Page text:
Manus not a happy place as refugees defy order to move


THE humanitarian crisis on the regional processing centre on Manus is taking its toll after Supreme Court declared the detention of refugees there constitutional and ordered that it be closed.
All essential services such as water, food, electricity, shelter and healthcare services had been cut off since October 31.
However, police said yesterday more than 300 refugees have refused to move to the new camps because of security fears.
Fencing at the  new camp is not complete.
It is also located right in the middle of a big village with locals also unhappy about its presence.
There have also been concerns raised about  the social welfare of both the local communities and the refugees.
Manus Police Commander Senior Inspector David Yapu said the buses and trucks were available  to help the refugees move.
A visit to both the closed down refugee camp at Lombrum and the new camp at Ward One this week showed refugees had dug wells for water.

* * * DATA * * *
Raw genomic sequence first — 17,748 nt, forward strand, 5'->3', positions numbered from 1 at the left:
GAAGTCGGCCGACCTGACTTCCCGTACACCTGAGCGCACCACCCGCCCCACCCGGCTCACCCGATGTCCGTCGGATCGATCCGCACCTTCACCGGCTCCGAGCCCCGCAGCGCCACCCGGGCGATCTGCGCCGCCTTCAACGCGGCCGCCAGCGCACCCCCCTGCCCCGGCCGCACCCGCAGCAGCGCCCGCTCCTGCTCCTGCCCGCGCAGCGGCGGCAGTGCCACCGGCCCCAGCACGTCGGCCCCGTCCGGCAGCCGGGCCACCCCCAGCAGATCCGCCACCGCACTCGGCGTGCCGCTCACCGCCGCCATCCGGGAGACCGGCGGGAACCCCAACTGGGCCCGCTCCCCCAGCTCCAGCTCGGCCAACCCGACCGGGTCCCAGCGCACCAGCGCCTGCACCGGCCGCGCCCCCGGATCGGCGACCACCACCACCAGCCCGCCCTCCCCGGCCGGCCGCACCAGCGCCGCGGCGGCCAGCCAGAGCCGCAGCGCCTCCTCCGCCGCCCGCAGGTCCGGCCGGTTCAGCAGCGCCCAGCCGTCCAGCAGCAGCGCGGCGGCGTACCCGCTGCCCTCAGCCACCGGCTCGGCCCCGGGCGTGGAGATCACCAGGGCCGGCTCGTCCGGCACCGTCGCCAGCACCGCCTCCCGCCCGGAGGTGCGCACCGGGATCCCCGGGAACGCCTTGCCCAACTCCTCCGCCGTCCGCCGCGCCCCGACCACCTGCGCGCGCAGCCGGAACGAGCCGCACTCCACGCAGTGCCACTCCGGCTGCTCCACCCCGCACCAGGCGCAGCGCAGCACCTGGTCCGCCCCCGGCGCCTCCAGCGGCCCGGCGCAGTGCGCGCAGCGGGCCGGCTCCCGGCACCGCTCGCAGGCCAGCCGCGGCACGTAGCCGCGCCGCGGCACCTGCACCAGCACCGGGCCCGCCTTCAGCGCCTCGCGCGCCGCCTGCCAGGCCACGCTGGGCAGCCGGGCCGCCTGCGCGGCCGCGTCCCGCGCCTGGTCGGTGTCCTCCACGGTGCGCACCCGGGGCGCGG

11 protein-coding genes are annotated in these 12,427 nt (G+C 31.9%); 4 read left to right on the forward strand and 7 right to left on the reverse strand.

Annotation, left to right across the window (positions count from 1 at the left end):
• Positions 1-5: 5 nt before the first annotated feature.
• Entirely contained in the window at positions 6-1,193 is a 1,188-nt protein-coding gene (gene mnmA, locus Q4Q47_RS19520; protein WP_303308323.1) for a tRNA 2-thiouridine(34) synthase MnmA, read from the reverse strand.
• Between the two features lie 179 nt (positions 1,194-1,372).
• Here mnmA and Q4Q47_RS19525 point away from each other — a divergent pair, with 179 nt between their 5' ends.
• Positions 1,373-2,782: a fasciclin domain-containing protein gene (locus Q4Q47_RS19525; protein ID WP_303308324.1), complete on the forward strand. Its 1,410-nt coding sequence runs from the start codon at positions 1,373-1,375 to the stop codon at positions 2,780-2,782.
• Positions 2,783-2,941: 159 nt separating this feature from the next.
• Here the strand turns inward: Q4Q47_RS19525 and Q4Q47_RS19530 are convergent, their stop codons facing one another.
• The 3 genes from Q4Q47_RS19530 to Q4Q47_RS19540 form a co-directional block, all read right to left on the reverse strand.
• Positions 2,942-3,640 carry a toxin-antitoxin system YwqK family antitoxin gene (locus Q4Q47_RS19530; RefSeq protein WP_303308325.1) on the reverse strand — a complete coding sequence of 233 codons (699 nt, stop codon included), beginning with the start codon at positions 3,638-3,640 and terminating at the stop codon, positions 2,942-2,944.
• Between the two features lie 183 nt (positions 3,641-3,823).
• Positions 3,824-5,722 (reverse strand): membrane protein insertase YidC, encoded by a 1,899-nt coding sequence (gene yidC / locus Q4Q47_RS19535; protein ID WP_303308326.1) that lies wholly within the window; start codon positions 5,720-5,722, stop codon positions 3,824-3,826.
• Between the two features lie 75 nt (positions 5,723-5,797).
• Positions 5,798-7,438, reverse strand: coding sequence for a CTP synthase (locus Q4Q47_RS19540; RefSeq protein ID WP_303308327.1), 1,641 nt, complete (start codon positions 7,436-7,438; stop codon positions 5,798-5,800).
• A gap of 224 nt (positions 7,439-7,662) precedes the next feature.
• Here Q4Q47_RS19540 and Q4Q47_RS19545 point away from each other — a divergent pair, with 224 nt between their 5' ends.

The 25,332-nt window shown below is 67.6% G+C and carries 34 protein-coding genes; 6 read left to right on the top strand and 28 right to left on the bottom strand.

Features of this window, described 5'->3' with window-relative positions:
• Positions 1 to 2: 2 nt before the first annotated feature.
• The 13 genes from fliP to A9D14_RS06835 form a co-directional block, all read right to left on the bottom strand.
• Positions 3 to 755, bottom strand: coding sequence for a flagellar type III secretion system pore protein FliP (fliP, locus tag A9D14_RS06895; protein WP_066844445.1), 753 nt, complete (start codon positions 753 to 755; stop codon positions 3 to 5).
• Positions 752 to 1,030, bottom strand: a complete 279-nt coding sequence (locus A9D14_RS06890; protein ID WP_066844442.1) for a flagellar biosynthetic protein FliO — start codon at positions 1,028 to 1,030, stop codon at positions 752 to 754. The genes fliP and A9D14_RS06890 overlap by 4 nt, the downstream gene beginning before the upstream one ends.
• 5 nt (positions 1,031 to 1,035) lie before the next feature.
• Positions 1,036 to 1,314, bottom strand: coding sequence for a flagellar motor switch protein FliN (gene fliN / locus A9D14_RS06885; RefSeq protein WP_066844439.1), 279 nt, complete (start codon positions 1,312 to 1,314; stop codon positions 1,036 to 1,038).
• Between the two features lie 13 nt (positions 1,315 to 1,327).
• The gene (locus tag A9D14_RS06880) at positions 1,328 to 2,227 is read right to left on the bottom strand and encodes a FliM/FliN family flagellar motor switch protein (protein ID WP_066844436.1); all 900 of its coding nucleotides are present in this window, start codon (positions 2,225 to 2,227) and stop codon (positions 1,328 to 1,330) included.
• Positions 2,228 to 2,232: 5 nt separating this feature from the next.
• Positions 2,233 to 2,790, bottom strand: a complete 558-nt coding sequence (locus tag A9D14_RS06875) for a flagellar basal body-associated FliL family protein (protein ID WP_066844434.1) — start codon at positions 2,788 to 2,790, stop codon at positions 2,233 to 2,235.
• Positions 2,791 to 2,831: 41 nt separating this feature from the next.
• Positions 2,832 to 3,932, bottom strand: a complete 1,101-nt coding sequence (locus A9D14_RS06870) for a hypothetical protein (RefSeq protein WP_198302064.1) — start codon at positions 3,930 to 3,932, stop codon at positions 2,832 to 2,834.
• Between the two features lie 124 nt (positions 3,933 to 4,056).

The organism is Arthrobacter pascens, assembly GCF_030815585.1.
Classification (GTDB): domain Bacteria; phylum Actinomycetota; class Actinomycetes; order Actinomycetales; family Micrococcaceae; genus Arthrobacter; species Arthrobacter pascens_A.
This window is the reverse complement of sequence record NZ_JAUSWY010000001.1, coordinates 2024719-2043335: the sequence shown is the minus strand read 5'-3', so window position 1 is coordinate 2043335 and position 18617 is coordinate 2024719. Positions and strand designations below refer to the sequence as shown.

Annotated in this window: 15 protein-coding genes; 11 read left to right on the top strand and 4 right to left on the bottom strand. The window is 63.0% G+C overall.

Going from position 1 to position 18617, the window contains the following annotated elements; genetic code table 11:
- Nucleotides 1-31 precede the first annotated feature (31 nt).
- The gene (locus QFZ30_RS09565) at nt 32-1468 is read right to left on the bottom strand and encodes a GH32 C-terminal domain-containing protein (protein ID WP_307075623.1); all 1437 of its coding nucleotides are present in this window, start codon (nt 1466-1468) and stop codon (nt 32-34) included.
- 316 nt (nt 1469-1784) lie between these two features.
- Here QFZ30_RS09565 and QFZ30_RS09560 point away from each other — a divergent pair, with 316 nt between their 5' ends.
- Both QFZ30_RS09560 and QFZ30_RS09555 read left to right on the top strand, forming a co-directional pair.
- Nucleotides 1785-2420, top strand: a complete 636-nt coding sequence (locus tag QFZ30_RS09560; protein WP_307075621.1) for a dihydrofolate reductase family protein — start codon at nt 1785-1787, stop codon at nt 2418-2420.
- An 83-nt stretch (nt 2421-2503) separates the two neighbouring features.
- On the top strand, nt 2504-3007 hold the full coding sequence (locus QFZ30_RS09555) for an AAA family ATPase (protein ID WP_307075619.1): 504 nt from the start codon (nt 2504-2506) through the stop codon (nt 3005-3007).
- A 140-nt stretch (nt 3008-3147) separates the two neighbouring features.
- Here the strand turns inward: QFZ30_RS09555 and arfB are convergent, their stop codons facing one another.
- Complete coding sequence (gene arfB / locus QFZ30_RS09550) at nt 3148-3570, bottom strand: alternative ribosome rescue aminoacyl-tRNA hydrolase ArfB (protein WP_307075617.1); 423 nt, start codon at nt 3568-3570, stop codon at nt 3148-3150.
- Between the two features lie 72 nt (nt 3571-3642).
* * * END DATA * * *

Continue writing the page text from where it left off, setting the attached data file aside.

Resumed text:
They have also made makeshift shelters.
Locals and church groups are now banned from entering the old centre by military police.
Civilian access into Lombrum are nowq prohibited with military police on foot patrols inside.
Apart from the crisis to access food, water and shelter, there are also serious mental, emotional and health concerns.
The assylum seekers are now more prone to malaria and other tropical and vector-borne diseases – apart from the serious mental and emotional depressions they are going through.
Many local women have become pregnant and are married to the refugees, which is causing social problems.